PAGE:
Few years are more important in a quarterback’s development than the second one coming up for Robert Griffin III here in 2013.
Coming off a year in which he led the Washington Redskins to seven straight wins and the team's first divisional championship since 2007, RG3 is the talk of D.C., despite playing in a city with some budding young stars and one polarizing figure who just so happens to run this great country.
While names like John Wall, Bryce Harper, Stephen Strasburg and Alexander Ovechkin all call the capitol city home, it is RG3's transcending talent, unique persona and charismatic leadership qualities that have captured the city's imagination—possibly even more than dare I say, one Barack Hussein Obama.
With that said, Griffin is coming off what is now his second major knee injury and entering a season that is full of uncertainty, but also carries with it much reason for hope and optimism.
The question now becomes, did the Redskins do enough to surround him with the proper talent to come back stronger than ever and increase his chances of being successful for a second straight season?
Ahead, I try to tackle this very important topic for the anxious and eager Washington Redskins fanbase.
Few teams in the NFL became more crippled on one side of the football than the Washington Redskins did in 2013. With injuries to key defensive players like Brian Orakpo, Adam Carriker and Brandon Meriweather, the team suffered losses that directly impacted the continuity of their defense.
This fact alone had an enormous impact on the team's overall defensive efficiency. Just take a look at the difference in NFL rankings and numbers from the 2011 and 2012 seasons.
According to NFL.com, in 2011, the Redskins ranked 13th overall in defensive total yards per game, with an average of 339.8.
In 2012, that same ranking dropped all the way to 28th overall, with an average of 377.7 total yards per game sacrificed to their opponents.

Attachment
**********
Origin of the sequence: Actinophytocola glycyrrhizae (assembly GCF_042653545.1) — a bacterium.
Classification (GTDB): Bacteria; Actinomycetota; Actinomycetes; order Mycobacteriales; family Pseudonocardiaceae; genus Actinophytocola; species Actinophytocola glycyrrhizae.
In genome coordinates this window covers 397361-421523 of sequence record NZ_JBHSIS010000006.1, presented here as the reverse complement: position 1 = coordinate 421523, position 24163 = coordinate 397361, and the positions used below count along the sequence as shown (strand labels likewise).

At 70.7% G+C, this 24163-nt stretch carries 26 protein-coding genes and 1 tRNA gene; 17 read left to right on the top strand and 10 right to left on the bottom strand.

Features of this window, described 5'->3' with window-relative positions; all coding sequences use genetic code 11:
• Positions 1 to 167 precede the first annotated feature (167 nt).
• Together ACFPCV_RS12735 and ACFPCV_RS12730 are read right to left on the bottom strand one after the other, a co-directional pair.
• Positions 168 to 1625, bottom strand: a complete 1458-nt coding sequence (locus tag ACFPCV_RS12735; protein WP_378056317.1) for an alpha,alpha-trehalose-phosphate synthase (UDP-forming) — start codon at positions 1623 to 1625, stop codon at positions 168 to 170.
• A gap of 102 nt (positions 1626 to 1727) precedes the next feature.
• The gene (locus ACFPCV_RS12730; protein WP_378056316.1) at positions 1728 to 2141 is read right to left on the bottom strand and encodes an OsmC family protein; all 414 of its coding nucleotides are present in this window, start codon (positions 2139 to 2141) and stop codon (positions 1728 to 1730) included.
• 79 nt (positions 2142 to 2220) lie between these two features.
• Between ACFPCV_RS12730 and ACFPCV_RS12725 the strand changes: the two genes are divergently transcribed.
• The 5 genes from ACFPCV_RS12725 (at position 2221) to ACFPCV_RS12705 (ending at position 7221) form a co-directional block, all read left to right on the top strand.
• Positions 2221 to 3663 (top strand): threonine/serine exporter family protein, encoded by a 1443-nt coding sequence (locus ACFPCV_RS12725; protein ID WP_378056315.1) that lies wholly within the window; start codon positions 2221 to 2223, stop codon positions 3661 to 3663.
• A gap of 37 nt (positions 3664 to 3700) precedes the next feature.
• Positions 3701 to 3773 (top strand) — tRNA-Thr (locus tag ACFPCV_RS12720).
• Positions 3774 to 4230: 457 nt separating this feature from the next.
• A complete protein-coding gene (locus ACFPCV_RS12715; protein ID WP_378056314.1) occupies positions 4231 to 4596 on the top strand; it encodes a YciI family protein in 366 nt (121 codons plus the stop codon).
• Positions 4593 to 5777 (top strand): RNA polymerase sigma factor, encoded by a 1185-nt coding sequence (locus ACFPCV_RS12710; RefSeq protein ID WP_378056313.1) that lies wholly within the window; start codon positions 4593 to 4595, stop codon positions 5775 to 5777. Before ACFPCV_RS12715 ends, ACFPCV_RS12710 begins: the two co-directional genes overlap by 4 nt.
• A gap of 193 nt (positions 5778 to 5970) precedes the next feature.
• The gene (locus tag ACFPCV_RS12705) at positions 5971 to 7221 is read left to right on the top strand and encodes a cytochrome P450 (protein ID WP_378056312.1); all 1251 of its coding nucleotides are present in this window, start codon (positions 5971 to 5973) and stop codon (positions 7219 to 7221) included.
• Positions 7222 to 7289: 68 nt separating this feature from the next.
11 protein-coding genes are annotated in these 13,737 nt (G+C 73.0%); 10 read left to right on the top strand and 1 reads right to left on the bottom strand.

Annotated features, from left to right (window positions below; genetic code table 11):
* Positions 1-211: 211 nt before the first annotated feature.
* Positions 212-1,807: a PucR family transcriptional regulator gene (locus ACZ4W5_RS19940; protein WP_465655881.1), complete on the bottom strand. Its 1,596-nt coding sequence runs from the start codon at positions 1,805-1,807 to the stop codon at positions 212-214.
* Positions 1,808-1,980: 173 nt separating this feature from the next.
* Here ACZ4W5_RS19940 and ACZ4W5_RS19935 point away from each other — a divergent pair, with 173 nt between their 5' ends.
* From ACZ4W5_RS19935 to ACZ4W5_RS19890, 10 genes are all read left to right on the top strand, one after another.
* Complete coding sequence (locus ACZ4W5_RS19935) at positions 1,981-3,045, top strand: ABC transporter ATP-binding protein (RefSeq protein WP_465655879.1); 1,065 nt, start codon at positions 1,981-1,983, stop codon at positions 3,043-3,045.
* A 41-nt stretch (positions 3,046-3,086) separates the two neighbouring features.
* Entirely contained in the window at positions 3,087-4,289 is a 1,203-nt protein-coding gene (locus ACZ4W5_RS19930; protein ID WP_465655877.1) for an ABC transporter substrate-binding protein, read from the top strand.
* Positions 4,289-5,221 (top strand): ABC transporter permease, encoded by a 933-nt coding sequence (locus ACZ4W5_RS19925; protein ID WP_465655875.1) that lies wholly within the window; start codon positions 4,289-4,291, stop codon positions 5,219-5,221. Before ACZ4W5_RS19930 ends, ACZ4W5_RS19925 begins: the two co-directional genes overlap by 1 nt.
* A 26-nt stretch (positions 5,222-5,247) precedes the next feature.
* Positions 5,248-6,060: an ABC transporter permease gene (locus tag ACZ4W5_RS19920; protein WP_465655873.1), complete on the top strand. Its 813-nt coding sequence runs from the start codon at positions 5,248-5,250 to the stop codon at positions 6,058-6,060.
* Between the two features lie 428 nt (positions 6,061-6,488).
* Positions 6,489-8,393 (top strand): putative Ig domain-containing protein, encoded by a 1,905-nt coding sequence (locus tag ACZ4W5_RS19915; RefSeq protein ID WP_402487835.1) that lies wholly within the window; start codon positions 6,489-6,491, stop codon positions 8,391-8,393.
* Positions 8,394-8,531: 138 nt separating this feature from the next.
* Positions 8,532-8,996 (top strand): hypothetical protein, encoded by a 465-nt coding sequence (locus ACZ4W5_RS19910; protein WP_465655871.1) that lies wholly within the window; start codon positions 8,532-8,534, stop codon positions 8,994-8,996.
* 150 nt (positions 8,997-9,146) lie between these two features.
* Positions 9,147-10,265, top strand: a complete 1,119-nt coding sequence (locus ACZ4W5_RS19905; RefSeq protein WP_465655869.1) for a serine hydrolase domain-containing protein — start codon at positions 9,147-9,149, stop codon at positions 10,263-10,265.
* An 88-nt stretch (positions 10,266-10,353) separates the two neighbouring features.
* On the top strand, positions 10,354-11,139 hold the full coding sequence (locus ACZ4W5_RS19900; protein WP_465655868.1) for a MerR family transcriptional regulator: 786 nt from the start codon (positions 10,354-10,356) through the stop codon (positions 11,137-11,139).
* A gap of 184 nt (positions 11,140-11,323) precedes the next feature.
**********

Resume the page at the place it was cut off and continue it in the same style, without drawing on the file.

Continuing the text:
Meaning, the Redskins gave up nearly 38 more yards per game in 2012 than they did in 2011.
It's a difference that accounts for more than 600 total yards when taken over the course of a 16-game season.
Certainly, these are no numbers to squawk at, but they, in fact, do not tell us the whole story.
After all, the team lost both of its best pass-rushers in Orakpo and Carriker, so wouldn't it be more useful to take a look at their difference in sack production rankings from one year to the next?
Not surprisingly, these numbers tell us much of what we already know.
In 2012, the Redskins accounted for an average of two sacks per game with 32 sacks over the course of the season—a mark that tied them for the 23rd most in the entire NFL.
Can you guess how many sacks the team had in 2011? 41—tying them for the 10th-most in the league just two short seasons ago.
Obviously, bringing these three players back will only improve the defenses overall efficiency, but it also has one indirect impact that should allow the Redskins to potentially soar to new heights in 2013.
You see, by improving the defense, RG3 is also less likely to have to create and force things on his own—thus allowing him to further protect his body, which should bring much relief to his many adoring fans.
Just one of the major steps that will allow RG3 to further flourish heading into 2013.
Entering the 2013 offseason, owner Dan Snyder and general manager Bruce Allen were very much up against it—heading into what is now the second year of a league-imposed $36 million salary cap reduction penalty.
Couple this with the fact that the team sacrificed their first-round draft pick to move up last year for RG3 and Redskins management was even further behind the eight ball than most NFL teams.
Nevertheless, what the Redskins were able to do was keep some of their key veteran players in tact—by way of restructuring—while upgrading key positions of need through the draft and free agency.